Mike Tyson's red mist has cleared sufficiently to permit him a rare moment of biting self-analysis. "I'm not a role model, I'm not politically correct," he agrees as he seeks to repair some of the damage his one-man riot earlier this week caused to the prospects of his $100m (£70m) fight with Lennox Lewis scheduled precariously for Las Vegas on 6 April.
Tyson added: "I'm a boxer – and from now on I will let my boxing speak for me."
It is not exactly one of the great reclamation jobs with the fighter admitting to his manager, Shelly Finkel: "Shell, I was off the wall, the more so because I couldn't get into the audience."
What Tyson might have done if he had got to Mark Melinowksi, a 35-year-old reporter who had carelessly recommended the use of a straightjacket after the fighter had bit into the groin of Lewis at Tuesday's aborted press conference in the Hudson Theatre on Broadway, would probably have brought another shade of pale to the already ashen-faced Finkel.
Finkel is saying that the fight will go on and that the public relations disaster was simply the result of a "misunderstanding" about the choreography of what was supposed to be an eye-catching "stare-down" between the fighters for the benefit of the television cameras.
He might be kidding himself because the unthinkable appears to be happening in Las Vegas. Someone – the pro tem mayor, Gary Reese no less – is asking whether there is a point at which even Vegas must wonder if there is anything else in life beyond the mere turning of a buck.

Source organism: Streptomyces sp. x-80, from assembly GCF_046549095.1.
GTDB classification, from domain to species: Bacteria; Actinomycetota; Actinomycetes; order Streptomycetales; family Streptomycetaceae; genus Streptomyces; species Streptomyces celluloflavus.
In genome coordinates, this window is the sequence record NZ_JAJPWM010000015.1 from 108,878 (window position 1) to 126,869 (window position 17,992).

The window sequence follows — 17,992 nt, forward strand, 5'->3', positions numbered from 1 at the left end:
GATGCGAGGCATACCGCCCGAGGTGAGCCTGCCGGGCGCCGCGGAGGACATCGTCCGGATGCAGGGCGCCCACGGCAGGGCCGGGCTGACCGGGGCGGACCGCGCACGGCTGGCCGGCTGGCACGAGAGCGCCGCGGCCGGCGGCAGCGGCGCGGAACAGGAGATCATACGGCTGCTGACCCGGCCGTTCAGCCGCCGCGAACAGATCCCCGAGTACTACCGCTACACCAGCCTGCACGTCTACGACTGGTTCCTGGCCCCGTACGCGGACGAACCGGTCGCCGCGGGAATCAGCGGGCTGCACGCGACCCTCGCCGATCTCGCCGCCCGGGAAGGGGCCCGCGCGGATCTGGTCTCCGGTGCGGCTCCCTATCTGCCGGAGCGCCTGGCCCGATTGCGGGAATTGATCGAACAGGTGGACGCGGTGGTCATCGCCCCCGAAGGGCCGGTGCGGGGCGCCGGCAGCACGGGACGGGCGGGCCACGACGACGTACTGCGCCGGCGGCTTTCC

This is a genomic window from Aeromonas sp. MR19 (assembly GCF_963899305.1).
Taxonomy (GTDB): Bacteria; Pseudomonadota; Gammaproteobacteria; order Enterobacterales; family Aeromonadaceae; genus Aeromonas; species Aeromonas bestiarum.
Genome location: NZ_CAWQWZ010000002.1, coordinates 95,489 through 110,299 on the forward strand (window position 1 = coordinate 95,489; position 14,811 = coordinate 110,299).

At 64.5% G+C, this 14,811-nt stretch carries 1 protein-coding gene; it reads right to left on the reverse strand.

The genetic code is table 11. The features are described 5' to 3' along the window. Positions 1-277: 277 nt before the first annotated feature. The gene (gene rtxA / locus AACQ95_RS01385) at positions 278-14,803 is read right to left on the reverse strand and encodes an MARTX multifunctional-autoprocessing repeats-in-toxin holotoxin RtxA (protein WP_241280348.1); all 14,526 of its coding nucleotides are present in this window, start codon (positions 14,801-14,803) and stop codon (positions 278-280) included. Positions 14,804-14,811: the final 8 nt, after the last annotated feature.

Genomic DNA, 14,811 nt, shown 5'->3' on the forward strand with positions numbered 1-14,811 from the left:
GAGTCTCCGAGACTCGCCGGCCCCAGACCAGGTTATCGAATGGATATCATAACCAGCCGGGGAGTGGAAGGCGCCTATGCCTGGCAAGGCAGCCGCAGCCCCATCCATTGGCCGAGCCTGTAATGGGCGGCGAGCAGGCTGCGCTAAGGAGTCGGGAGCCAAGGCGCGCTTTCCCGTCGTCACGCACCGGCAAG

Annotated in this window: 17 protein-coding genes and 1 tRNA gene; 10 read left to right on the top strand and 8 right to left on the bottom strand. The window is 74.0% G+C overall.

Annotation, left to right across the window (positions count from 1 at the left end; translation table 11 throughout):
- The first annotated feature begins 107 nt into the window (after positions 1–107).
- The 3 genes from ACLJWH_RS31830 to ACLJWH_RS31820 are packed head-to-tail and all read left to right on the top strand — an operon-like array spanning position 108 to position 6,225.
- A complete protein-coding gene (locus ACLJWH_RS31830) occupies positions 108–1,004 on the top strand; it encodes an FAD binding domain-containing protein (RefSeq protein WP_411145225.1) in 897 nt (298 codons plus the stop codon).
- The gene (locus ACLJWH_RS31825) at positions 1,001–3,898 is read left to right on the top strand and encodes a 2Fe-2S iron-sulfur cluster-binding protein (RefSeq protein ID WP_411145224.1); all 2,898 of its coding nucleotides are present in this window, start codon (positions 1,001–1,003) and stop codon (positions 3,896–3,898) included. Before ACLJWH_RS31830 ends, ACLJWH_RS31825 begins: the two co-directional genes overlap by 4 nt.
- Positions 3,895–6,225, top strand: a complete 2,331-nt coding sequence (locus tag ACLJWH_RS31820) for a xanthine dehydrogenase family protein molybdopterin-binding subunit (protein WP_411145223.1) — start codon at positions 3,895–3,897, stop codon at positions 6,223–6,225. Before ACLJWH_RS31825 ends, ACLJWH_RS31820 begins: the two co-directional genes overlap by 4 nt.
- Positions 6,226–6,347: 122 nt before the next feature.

Said Reese: "This fight is not make or break for the city – if they can't behave like gentleman at a dress rehearsal you have to worry. If anyone saw this, why would would they want to come to Las Vegas?"
Jose Sulaiman, the president of the World Boxing Council knocked unconscious in the mêlée in the old burlesque hall, has no doubt. "If it is up to me, the fight will happen. What happened in New York will sell tickets to the people who want to see blood and drama."
Sulaiman is at least consistent. So attuned has he always been to the profitability of Tyson's raging persona, he installed him as the WBC's No 1 contender the moment he stepped out of the Indiana Youth Centre after serving his time for rape.
The shadow of rape again hangs over Tyson and prospects for the April fight are further endangered by the insistence of the Las Vegas police that the fighter has a new case to answer. Lieutenant Jeff Carlson says: "We feel there is probably cause to indict – that's why we submitted the evidence to the District Attorney's Office."
Still more doubt is cast by Lurther Mack, a hamburger franchise millionaire who is chairman of the Nevada State Athletic Commission, which on Tuesday has to decide whether it will licence Tyson to fight Lewis. "I think Tyson's licensing is in some jeopardy based on conversations I've had with other members of the commission," said Mack. Marc Ratner, executive director of the commission, said that he was "perturbed" watching the incident. He had advised the promoters to keep the fighters apart, and is now asking: "Why would you place two sticks of dynamite so close together?"
You don't have to be too cynical to come up with one answer. You would do it to make an explosion – and sell tickets. It's a high-risk strategy but the promoters are probably saying, albeit nervously, so far, so good. So good because yesterday American television and newspapers were still full of the ugliness that came to the Hudson Theatre. So far, only, because of an entirely new factor. It is the possibility that Las Vegas has a conscience.Reuse content